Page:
But a neo-con Murphy is not. "I'm not sympathetic in the slightest with the magic mantra that the marketplace is the genius of our lives. It's a mania. Anyone who thinks things take care of themselves because of the way stock markets rise and roll, or worships the market principle as the governing principle (of a society) are just as fundamentalist as the people they despise on the other end of the spectrum."
So what does Rex Murphy stand for? Is he a social liberal? a red tory? Does he still feel there's a place for him in either of his parties of choice with the rise to dominance of the neo-cons? He deftly dodges the question of his own partisanship, as a smart politican would, and instead talks about ... ideology: "I like to be left alone. I don't like to be badgered too much, either by structures or bureaucracy. I am very fixed on the individual perspective on things. That much I know. I like the maximum room for individuals to do what they like and not be interfered with. I don't like busy-bodyism. I don't like government taking on a managerial relationship with people. I'm somewhere in the middle I suppose, with a high accent on autonomy, on keeping those big machines of the state as far as possible from daily life."
The shoe dropped for me when our chat veered into the realm of that other menace to individual liberty, big business. Where he had been relatively hard on the heavy hand of the state he suddenly softened on, of all people, the ideologue's ideologue, press baron Conrad Black. I tried not to gasp, but I think he picked up my shock.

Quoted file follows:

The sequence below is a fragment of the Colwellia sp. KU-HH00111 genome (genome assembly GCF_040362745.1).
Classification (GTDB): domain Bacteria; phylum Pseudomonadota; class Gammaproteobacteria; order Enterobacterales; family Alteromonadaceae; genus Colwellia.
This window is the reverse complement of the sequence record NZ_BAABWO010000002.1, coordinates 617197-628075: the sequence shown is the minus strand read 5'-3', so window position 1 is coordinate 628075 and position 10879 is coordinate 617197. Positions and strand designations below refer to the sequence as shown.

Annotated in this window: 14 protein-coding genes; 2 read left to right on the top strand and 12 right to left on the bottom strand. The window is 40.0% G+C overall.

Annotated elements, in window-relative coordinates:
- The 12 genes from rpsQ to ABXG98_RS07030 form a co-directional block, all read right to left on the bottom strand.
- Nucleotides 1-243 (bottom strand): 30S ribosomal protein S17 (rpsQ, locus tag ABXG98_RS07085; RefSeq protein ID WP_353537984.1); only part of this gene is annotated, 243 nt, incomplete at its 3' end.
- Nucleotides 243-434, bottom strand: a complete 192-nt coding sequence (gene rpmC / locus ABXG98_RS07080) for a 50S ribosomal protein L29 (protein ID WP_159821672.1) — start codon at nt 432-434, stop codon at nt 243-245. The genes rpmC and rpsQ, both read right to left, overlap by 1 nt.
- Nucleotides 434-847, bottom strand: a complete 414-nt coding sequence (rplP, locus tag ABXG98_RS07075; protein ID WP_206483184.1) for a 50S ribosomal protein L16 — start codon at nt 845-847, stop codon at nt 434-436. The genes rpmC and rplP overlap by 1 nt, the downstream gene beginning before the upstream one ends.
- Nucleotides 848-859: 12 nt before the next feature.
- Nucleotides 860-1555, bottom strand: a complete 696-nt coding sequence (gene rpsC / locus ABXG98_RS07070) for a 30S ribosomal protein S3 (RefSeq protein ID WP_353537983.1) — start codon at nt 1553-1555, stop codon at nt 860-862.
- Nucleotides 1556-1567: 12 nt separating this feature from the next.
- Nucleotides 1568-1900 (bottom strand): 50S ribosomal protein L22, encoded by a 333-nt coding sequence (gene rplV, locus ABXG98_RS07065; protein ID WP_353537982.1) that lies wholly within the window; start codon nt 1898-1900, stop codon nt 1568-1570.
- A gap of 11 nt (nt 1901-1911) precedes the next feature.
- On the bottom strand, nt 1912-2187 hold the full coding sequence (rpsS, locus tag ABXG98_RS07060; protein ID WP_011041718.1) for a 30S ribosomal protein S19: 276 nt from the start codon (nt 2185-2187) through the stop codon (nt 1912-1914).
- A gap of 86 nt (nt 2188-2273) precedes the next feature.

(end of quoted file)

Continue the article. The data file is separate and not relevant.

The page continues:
"I'd like to see some trimming of these people (Bill Gates, Conrad Black). A vast overinfluence in any society is a bad thing, but they also set up a polarity." According to Murphy, "this polarity creates the best creative energy, the best of clever responses and it really charges the adrenalin. A society that has no creative tension is a society that flattens itself out." Since when, I wondered, is a monopoly -- which extinguishes diversity by definition and is what most of Black's dailies enjoy nation-wide, a way of setting up a polarity? While Rex is in favour of getting the government off our backs, he apparently wants to give Black a 'leg-up' so he can ride piggy back that much more easily.
Murphy continued, but I didn't hear what he said. I was stunned, or at least stuck. My mind wandered briefly. I wished we had more time to mix it up, preferably over a pitcher of draft. I'd put it to him straight: 'If you dislike bureaucracy, being badgered and bossed around so much, and you despise ideology so much, then how is that you can make such an easy peace with all five of this province's dailies, all monopolies, being in the hands of one ideologically obsessed publisher?' 'Is this where your anti-ideology ideology leads? Into the arms of Conrad Black?' Then I'd call him a codger or something likely to inflame my Newfoundland elder, and take a swig of beer. Hah!
Striking A Chord Murphy speaks and people listen not just because he's entertaining or insightful, though he is undoubtedly both. They turn to Rex Murphy out of nostalgia for the coffee row culture and kitchen table politics of a bygone era when citizenship mattered. When I asked him what he would do if he woke up prime minister tomorrow, he explained not how he would wield power but how he would engage the citizenry, as if it were merely a greatly enlarged audience for a special edition of The Journal.